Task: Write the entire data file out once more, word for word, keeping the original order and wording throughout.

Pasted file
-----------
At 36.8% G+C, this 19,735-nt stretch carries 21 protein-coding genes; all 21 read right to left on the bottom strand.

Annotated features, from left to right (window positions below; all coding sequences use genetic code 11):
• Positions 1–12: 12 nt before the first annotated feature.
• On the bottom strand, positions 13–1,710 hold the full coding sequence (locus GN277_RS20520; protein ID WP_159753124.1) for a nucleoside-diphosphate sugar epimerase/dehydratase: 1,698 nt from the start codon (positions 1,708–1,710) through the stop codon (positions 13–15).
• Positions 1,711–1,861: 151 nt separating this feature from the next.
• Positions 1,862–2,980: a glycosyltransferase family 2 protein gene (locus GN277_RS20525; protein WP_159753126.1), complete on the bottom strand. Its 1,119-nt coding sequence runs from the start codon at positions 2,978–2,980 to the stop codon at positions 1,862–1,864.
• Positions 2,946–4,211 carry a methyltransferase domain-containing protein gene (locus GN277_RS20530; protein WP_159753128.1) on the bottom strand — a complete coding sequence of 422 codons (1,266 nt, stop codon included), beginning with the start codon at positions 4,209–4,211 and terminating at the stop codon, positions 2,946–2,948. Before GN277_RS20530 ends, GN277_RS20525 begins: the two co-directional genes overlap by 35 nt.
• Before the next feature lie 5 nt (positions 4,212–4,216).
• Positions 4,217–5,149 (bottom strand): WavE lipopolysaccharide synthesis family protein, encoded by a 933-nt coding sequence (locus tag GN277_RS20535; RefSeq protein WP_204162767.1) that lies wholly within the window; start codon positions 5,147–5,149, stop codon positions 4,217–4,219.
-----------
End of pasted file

At 36.8% G+C, this 19,735-nt stretch carries 21 protein-coding genes; all 21 read right to left on the bottom strand.

Annotated features, from left to right (window positions below; all coding sequences use genetic code 11):
• Positions 1–12: 12 nt before the first annotated feature.
• On the bottom strand, positions 13–1,710 hold the full coding sequence (locus GN277_RS20520; protein ID WP_159753124.1) for a nucleoside-diphosphate sugar epimerase/dehydratase: 1,698 nt from the start codon (positions 1,708–1,710) through the stop codon (positions 13–15).
• Positions 1,711–1,861: 151 nt separating this feature from the next.
• Positions 1,862–2,980: a glycosyltransferase family 2 protein gene (locus GN277_RS20525; protein WP_159753126.1), complete on the bottom strand. Its 1,119-nt coding sequence runs from the start codon at positions 2,978–2,980 to the stop codon at positions 1,862–1,864.
• Positions 2,946–4,211 carry a methyltransferase domain-containing protein gene (locus GN277_RS20530; protein WP_159753128.1) on the bottom strand — a complete coding sequence of 422 codons (1,266 nt, stop codon included), beginning with the start codon at positions 4,209–4,211 and terminating at the stop codon, positions 2,946–2,948. Before GN277_RS20530 ends, GN277_RS20525 begins: the two co-directional genes overlap by 35 nt.
• Before the next feature lie 5 nt (positions 4,212–4,216).
• Positions 4,217–5,149 (bottom strand): WavE lipopolysaccharide synthesis family protein, encoded by a 933-nt coding sequence (locus tag GN277_RS20535; RefSeq protein WP_204162767.1) that lies wholly within the window; start codon positions 5,147–5,149, stop codon positions 4,217–4,219.